Union members rally at the Alberta legislature for stricter labour laws

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Union members rally at the Alberta legislature for stricter labour laws

Hundreds of Alberta workers and union members rallied on the steps of the Alberta legislature Sunday calling for the provincial government to update its labour laws.

Rally-goers held signs that read "stop double-breasting" and "unstack the deck" at the rally, organized by the Alberta Federation of Labour (AFL).

Although provincial governments have amended the laws over the years, some of them have remained untouched since 1976.

Alberta's NDP government said they are reviewing the labour laws but haven't specified what changes are coming.

Union and labour groups at Sunday's rally hope their concerns are heard and the NDP updates some of the laws they feel are outdated.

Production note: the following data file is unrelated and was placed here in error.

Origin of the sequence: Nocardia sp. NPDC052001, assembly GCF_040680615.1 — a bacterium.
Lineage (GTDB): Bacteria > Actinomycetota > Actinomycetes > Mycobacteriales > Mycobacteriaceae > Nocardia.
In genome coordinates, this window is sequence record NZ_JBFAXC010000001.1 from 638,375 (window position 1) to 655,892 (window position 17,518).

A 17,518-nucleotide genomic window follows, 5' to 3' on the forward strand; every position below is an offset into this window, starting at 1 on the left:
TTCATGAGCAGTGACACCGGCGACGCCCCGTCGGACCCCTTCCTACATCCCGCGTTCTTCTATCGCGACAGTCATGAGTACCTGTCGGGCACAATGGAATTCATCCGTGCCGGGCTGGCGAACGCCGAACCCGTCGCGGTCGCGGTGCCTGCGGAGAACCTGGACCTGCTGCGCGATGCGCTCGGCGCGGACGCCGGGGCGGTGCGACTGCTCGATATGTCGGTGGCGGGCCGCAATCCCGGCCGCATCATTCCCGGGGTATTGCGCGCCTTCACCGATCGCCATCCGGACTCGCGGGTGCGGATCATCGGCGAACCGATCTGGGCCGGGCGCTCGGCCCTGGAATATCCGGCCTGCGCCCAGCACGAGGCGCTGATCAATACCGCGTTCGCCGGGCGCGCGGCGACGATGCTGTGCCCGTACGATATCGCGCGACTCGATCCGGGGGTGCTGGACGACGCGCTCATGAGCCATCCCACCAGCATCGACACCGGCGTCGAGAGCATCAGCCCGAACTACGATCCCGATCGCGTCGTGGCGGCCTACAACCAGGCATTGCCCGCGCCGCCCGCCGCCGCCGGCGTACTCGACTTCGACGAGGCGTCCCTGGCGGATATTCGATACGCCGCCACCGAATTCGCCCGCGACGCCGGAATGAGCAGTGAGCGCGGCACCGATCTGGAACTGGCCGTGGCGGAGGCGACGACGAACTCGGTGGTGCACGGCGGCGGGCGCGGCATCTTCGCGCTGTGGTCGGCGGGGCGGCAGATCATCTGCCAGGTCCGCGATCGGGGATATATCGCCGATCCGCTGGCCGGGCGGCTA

"We would like them to make changes to the binding first agreement legislation to actually have binding first agreement legislation," said Jim Haryett, business agent from Alberta's Teamsters 987 Union.

"Workers should not be forced out on the street on a strike situation just to get a first agreement."

"We feel that we need an employment standards code with real teeth," said Gil McGowan, the president of the AFL.

"Right now the inspectors from the labour department, even if they find an employer who is violating the meager rights and protection that exist in the current code, they don't have the tools to prosecute that employer."

Many at the rally are hopeful about the prospective changes to the labour code —but they're unsure how far the government will go.

"We have a government that is much more open to the kind of suggestions that we're proposing," McGowan said. "They're engaging us.

"Before, with conservative governments, it was clear that they were completely opposed to the kind of progressive workplace changes that we were proposing. We now have a government that's willing to listen."

McGowan said those at the rally should contact their local MLAs with their concerns before they change the laws.